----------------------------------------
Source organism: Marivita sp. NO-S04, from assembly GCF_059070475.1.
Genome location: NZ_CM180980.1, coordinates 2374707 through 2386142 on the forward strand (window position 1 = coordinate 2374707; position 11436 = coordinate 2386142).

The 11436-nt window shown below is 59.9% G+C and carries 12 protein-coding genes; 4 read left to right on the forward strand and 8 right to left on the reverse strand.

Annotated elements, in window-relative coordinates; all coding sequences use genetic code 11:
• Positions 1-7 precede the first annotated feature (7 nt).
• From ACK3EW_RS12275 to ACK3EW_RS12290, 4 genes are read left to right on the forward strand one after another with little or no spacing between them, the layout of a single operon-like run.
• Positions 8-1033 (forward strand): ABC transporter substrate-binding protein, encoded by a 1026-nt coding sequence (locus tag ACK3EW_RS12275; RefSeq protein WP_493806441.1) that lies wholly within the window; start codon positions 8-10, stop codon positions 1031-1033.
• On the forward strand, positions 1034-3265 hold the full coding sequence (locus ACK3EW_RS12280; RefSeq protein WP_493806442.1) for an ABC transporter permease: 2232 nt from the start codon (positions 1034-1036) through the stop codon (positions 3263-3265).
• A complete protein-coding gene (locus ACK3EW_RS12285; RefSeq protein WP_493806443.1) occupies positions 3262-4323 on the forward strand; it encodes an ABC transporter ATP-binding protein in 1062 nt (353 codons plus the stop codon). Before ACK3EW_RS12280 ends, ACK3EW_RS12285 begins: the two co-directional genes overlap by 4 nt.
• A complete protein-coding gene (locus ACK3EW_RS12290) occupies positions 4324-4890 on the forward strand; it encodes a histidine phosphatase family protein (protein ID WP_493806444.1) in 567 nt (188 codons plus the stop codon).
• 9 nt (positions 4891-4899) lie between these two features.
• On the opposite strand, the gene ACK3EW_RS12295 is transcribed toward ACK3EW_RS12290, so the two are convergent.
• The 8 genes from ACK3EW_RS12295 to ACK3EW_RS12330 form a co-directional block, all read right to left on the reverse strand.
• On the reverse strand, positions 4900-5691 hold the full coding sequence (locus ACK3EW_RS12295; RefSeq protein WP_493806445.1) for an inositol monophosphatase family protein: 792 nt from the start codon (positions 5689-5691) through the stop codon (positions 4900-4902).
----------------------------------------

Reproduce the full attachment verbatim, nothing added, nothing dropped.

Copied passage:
Source organism: Marivita sp. NO-S04, from assembly GCF_059070475.1.
Genome location: NZ_CM180980.1, coordinates 2374707 through 2386142 on the forward strand (window position 1 = coordinate 2374707; position 11436 = coordinate 2386142).

The 11436-nt window shown below is 59.9% G+C and carries 12 protein-coding genes; 4 read left to right on the forward strand and 8 right to left on the reverse strand.

Annotated elements, in window-relative coordinates; all coding sequences use genetic code 11:
• Positions 1-7 precede the first annotated feature (7 nt).
• From ACK3EW_RS12275 to ACK3EW_RS12290, 4 genes are read left to right on the forward strand one after another with little or no spacing between them, the layout of a single operon-like run.
• Positions 8-1033 (forward strand): ABC transporter substrate-binding protein, encoded by a 1026-nt coding sequence (locus tag ACK3EW_RS12275; RefSeq protein WP_493806441.1) that lies wholly within the window; start codon positions 8-10, stop codon positions 1031-1033.
• On the forward strand, positions 1034-3265 hold the full coding sequence (locus ACK3EW_RS12280; RefSeq protein WP_493806442.1) for an ABC transporter permease: 2232 nt from the start codon (positions 1034-1036) through the stop codon (positions 3263-3265).
• A complete protein-coding gene (locus ACK3EW_RS12285; RefSeq protein WP_493806443.1) occupies positions 3262-4323 on the forward strand; it encodes an ABC transporter ATP-binding protein in 1062 nt (353 codons plus the stop codon). Before ACK3EW_RS12280 ends, ACK3EW_RS12285 begins: the two co-directional genes overlap by 4 nt.
• A complete protein-coding gene (locus ACK3EW_RS12290) occupies positions 4324-4890 on the forward strand; it encodes a histidine phosphatase family protein (protein ID WP_493806444.1) in 567 nt (188 codons plus the stop codon).
• 9 nt (positions 4891-4899) lie between these two features.
• On the opposite strand, the gene ACK3EW_RS12295 is transcribed toward ACK3EW_RS12290, so the two are convergent.
• The 8 genes from ACK3EW_RS12295 to ACK3EW_RS12330 form a co-directional block, all read right to left on the reverse strand.
• On the reverse strand, positions 4900-5691 hold the full coding sequence (locus ACK3EW_RS12295; RefSeq protein WP_493806445.1) for an inositol monophosphatase family protein: 792 nt from the start codon (positions 5689-5691) through the stop codon (positions 4900-4902).